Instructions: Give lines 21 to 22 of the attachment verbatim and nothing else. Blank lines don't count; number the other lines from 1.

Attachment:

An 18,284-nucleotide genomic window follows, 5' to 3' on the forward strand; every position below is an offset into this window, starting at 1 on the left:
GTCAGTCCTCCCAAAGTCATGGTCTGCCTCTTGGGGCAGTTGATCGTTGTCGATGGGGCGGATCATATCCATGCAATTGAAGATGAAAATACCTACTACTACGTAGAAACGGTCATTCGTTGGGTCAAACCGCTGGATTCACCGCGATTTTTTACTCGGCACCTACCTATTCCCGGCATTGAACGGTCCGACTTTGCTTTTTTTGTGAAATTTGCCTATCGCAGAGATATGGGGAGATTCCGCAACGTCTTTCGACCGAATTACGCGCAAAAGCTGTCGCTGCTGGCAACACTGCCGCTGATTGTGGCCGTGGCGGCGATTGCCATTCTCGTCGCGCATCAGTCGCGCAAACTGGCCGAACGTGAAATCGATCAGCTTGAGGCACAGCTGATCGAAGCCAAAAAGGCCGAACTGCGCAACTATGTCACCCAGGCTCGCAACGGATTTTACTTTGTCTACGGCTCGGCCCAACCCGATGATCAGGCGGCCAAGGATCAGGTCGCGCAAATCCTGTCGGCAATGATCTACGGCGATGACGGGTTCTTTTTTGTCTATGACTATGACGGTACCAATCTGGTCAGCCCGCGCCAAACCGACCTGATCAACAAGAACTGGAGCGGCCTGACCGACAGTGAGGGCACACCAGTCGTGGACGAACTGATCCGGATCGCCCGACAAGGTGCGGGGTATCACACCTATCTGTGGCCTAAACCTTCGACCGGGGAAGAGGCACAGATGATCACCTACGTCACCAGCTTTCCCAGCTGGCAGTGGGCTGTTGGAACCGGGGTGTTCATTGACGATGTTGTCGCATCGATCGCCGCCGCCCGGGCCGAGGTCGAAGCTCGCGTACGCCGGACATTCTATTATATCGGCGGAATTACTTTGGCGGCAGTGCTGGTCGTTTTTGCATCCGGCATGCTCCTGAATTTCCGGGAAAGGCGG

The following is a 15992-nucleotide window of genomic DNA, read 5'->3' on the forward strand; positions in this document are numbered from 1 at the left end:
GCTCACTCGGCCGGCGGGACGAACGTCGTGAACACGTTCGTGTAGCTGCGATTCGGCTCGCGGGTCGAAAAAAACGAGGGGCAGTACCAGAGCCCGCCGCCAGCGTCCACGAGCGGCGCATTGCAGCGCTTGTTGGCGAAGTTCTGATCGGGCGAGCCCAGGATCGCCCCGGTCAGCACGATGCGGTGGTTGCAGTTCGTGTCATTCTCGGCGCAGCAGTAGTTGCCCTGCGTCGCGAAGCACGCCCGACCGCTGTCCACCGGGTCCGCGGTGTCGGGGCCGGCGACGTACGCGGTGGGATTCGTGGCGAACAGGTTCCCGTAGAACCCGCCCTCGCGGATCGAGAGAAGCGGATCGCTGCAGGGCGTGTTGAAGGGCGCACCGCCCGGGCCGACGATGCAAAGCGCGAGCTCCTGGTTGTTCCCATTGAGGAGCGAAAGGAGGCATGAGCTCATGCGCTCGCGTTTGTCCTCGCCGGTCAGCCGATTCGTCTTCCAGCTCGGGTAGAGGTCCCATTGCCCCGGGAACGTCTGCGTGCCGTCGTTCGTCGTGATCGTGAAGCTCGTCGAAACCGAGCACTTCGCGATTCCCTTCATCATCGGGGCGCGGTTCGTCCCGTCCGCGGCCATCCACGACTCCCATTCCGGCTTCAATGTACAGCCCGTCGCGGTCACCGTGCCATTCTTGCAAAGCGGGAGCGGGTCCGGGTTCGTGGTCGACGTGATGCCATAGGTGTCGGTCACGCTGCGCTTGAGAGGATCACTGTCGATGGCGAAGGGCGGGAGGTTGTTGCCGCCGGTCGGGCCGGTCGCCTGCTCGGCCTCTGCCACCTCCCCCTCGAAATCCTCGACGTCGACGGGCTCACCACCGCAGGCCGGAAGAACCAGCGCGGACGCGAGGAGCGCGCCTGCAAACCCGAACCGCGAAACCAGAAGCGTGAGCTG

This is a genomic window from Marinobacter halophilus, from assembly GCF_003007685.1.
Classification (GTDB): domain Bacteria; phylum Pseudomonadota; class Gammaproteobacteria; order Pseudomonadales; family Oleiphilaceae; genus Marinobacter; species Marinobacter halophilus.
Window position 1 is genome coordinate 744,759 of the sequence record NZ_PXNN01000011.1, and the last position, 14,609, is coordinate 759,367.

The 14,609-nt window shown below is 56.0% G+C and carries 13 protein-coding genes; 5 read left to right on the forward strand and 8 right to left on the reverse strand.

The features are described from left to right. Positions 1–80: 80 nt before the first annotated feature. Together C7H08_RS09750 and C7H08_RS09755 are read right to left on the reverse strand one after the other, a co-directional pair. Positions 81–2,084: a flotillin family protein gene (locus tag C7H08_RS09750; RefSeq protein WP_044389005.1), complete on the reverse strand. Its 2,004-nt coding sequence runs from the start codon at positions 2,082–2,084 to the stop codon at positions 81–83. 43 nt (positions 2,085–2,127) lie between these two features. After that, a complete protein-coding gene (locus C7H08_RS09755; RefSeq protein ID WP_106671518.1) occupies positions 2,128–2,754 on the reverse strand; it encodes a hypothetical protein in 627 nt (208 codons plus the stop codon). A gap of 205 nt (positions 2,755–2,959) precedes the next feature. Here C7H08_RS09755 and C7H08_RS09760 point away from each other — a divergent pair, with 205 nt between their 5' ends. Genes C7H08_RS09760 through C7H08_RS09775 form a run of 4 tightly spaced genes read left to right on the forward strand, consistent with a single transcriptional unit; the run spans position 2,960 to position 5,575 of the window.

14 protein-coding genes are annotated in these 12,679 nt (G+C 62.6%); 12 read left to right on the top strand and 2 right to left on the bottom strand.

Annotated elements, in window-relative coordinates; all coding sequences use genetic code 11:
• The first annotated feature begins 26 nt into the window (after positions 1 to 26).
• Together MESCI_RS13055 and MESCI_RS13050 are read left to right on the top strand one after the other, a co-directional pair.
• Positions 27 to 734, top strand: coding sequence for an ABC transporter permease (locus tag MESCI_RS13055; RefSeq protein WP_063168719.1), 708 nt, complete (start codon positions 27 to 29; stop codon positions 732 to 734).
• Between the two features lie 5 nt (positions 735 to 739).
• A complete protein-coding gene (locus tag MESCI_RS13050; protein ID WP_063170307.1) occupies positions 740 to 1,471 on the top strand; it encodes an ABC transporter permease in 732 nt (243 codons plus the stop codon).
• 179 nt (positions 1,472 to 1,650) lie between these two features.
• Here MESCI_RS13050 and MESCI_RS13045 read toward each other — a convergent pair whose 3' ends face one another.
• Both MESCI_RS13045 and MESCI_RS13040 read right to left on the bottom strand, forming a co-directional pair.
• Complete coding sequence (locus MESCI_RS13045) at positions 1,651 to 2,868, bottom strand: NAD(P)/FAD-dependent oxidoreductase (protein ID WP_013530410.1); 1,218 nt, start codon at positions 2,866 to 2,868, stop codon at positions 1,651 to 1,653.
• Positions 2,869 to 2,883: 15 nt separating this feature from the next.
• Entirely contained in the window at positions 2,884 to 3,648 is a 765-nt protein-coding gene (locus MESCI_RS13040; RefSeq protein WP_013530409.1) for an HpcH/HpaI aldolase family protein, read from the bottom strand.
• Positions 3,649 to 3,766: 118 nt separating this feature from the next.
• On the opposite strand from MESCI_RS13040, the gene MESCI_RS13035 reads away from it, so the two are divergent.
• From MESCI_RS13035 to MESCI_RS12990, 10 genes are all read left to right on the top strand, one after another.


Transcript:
• Positions 2,869 to 2,883: 15 nt separating this feature from the next.
• Entirely contained in the window at positions 2,884 to 3,648 is a 765-nt protein-coding gene (locus MESCI_RS13040; RefSeq protein WP_013530409.1) for an HpcH/HpaI aldolase family protein, read from the bottom strand.